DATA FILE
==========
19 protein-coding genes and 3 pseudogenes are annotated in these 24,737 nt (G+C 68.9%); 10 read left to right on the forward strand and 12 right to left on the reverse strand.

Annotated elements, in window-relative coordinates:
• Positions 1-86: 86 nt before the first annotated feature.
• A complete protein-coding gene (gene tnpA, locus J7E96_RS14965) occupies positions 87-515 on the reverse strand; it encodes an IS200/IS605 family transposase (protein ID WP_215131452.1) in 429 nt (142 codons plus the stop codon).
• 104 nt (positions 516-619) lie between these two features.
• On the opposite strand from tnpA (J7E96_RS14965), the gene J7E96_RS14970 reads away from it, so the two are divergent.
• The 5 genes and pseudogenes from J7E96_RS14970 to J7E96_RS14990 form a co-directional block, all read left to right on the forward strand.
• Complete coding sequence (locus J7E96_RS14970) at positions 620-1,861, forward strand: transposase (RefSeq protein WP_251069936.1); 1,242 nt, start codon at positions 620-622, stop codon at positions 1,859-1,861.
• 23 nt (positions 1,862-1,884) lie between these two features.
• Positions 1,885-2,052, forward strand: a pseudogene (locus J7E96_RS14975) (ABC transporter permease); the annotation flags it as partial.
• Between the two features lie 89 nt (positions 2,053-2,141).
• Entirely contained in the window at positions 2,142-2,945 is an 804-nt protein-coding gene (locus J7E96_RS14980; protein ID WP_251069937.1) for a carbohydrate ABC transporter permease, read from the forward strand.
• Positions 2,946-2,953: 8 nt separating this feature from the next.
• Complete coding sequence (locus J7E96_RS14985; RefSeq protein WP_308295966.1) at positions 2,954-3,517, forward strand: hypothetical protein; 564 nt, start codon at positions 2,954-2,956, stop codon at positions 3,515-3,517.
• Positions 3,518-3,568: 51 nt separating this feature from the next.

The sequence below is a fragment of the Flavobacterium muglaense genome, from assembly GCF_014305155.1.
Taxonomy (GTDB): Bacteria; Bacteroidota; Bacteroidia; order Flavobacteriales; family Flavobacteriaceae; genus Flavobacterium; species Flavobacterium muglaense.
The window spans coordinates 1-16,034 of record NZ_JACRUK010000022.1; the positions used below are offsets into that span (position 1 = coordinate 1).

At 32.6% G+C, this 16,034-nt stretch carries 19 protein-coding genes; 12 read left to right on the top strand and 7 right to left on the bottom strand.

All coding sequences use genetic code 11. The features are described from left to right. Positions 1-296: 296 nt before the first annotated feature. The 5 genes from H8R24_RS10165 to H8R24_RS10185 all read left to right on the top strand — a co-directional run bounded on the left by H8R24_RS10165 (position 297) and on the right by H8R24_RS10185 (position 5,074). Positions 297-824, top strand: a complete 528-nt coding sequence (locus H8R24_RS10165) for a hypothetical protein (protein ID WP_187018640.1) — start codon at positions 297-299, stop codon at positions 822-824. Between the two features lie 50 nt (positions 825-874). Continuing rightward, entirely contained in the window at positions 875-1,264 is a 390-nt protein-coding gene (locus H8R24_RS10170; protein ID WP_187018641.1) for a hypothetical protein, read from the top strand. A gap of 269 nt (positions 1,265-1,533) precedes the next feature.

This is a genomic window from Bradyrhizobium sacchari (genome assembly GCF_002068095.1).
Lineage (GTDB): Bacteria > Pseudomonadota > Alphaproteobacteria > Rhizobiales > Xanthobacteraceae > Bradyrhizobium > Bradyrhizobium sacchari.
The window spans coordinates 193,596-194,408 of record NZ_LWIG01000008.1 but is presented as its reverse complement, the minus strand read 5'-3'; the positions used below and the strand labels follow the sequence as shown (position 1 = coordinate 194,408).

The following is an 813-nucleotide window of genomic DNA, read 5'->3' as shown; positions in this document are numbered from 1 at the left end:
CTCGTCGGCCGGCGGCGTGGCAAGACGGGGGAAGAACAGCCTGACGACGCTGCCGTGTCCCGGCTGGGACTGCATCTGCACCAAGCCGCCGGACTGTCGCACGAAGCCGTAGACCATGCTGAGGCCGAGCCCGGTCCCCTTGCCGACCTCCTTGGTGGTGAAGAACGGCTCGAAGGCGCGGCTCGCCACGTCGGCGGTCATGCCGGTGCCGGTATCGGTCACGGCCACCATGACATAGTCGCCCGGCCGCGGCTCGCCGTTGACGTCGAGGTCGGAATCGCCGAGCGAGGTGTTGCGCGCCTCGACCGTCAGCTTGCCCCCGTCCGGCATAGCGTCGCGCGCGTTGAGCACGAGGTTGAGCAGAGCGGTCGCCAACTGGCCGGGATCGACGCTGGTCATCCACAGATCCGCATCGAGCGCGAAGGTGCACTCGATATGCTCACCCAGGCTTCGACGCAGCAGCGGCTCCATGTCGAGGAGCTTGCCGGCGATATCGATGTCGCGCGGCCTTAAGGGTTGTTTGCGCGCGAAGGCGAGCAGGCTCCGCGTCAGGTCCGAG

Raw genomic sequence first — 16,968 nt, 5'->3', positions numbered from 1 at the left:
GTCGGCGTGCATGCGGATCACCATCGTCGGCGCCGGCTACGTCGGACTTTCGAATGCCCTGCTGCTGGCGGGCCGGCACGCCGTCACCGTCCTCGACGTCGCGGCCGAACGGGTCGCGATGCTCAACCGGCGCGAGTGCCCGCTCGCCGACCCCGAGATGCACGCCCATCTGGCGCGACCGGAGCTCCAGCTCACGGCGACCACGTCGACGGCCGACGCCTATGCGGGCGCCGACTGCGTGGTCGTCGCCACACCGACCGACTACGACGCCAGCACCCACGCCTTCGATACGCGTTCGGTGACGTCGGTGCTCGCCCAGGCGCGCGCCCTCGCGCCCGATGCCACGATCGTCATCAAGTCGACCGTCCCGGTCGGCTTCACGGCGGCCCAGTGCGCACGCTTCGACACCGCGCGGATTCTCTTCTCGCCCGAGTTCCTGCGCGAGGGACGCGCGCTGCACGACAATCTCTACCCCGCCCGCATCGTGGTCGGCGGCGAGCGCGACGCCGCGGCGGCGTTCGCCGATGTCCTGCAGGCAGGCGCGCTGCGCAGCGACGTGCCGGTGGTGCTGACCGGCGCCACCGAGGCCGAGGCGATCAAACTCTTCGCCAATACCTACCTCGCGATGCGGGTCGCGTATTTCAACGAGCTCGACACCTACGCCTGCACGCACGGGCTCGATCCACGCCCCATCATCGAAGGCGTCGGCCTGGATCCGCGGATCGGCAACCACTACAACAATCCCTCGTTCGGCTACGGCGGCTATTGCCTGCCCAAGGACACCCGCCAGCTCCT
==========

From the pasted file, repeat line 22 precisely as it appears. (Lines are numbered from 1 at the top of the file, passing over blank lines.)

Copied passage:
Lineage (GTDB): Bacteria > Pseudomonadota > Alphaproteobacteria > Rhizobiales > Xanthobacteraceae > Bradyrhizobium > Bradyrhizobium sacchari.